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Date: 18 Feb 2014 18:23:40
Title: Galapagos & the Barnacles Moonlight Cruise to nowhere


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> In the course of million of years, continuous eruptions of volcanoes that spurted from the sea floor created a fascinating archipelago: out of black lava: Galapagos.
> The islands are the tops of enormous submarine mountains. Some young islands are still being formed, while older islands are changing their form through the process of erosion. Seeds carried by the wind might probably have been the first sign of terrestrial life in Galapagos. Pioneer species, capable of living almost without water, such as cactus & lichens, paved the way for hundred of unique plants & animals that today inhabit the islands. Now giant sea turtles & land tortoises, sea lions, 13 kinds of finches & other small birds, frigate birds, seabirds, pelicans, iguanas, and many more species live in harmony on the Islands.
> Legends tell that pre-Columbians, in their large rafts, were the first visitors. The discovery of ceramic shards may suggest that sailors from the Ecuadorian Coast may actually have landed here in boats made from trunks of balsa wood.
> Galapagos, or Enchanted Islands, was formally discovered by the Spanish sailor Tomás de Berlanga in 1535, who happened to drift across the Pacific and eventually landed here.
> On Feb 12th, 1832 Galapagos was incorporated into the Republic of Ecuador.
> Our first impression of Isla San Cristóbal, when we arrived late at night (we arrived late on the 11th of Feb), was the sound of many sea lions barking in the harbour of Puerta Baquerizo. On our first night, we had two visitors on the rear platform, and they kept Haakon & Ellen awake with their noise. We tried to block the platform with fenders etc, but the sea lions have a way of sliding in & up on the boats. There they just lie in the sun & they smell like hell. At first sight they are cute, but you soon get enough of their presence, smell & noise.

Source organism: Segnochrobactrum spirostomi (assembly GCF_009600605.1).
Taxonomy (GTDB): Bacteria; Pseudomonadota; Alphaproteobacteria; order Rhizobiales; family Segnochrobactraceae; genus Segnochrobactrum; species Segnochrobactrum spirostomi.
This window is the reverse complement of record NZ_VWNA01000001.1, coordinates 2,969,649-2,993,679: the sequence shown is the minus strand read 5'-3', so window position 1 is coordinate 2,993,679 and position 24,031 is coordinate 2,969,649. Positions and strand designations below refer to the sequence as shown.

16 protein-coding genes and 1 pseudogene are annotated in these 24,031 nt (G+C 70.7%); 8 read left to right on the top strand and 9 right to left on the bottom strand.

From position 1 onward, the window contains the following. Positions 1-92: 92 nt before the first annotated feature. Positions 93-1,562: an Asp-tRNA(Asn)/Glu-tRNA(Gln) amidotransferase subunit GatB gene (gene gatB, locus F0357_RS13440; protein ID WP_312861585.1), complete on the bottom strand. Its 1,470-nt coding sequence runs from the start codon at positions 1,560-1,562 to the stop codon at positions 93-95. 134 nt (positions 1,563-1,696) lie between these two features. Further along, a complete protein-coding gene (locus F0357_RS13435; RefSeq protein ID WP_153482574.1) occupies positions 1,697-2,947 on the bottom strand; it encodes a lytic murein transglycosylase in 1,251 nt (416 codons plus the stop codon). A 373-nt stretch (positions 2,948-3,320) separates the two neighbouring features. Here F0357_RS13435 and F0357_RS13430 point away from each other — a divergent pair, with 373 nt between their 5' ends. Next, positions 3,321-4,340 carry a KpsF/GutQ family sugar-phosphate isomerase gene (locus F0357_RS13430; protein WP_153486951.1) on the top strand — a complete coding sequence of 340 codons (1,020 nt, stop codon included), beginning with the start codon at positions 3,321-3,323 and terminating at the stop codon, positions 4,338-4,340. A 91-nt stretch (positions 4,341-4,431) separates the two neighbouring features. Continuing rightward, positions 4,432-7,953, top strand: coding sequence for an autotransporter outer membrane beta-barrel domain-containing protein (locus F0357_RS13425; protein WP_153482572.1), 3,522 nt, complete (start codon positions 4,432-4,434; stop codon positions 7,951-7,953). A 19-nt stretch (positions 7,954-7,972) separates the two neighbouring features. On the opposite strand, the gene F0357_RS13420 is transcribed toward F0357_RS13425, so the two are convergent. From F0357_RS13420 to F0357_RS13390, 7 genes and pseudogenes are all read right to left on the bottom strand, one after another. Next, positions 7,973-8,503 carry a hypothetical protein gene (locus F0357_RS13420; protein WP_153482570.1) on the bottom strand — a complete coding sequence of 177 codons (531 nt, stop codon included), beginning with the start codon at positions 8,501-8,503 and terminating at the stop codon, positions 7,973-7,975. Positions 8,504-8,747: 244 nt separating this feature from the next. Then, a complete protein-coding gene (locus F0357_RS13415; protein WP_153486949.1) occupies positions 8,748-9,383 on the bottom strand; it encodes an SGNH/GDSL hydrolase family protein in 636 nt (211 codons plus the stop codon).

> The next morning, we were all booked on a day tour around the Island. First to a nearby beach, where we were allowed to snorkel with big sea turtles & fish of all kinds, while the sea lions & iguanas watched us from the shore, dozing in the sun.
> Afterwards we were taken by boat out to Kicker Rock, also called Sleeping Lion, for yet another snorkeling tour. This time in the water with sea lions, more big sea turtles, spotted Eagle Rays, fish of all kinds & last but not least: sharks (white tipped & black tipped sharks, Galapagos sharks & Hammer sharks). It was quite an experience seeing them up close from the sea surface. Ellen & Haakon went back to dive two days later, and came much closer to the sharks, turtles & rays being down there with them.
> After a welcome party & a nice dinner, we stumbled to bed at around 9:30 pm (we are picked up by water taxi), only to discover that they celebrated 12th of Feb with a big firework. So we sat on our boat, overlooking the small town's celebration of their official National Day.
> The next day Glenn went up the mast (26m) twice to fix the Genoa halyard, and were able to take some spectacular photos from up there. Afterwards Glenn & I, together with Erling & Gro from Saphir, went for a walk in the National Park, and visited the Interpretation Center where Galapagos history was displayed. Ellen did the same a bit later. Very interesting indeed. What an extraordinary history it is!
> We were really enjoying our visit here, when we all of a sudden got a disturbing message from the World ARC Committee. Some of the yachts had, after being inspected by divers from the authorities, too many barnacles & green seaweed or what have you underneath their boats - too much for the Galapagos National Park preservers to ignore. Ko-Ko was unfortunately one of them.
> Long story short. 19 boats had to leave San Cristóbal the next day and join the Barnacles Moonlight Cruise to nowhere. Yeaaah!! At least we had free drinks, accommodation & food included. And for this adventure we had to pay a fee of $300 pr boat.
> We were instructed to go to a waypoint 70 Nm from the Isla San Cristóbal, away from the National Park, to a Hull Cleaning Station with divers waiting to remove the barnacles.
> And off we went late Sat night. The next day, the divers only succeeded in cleaning 7 boats, so the rest of us had to stay around another night & day to have our hulls cleaned & inspected by the dive master.
> So we sailed back & forth the whole night, keeping an eye on the waypoint, where the divers would return the next day. We just had to make the most of it. At least we had some good sailing.. The next morning, everything went as planned, and eventually all boats were allowed to return to San Cristóbal. The divers did a terrific job, working under the boats in waves & strong current. We'll done! At least we now have a clean hull..
> Tomorrow we will hopefully get our zarpe permission to leave and sail for Isla Isabela, our next stop in the Galapagos Islands. Fingers crossed..
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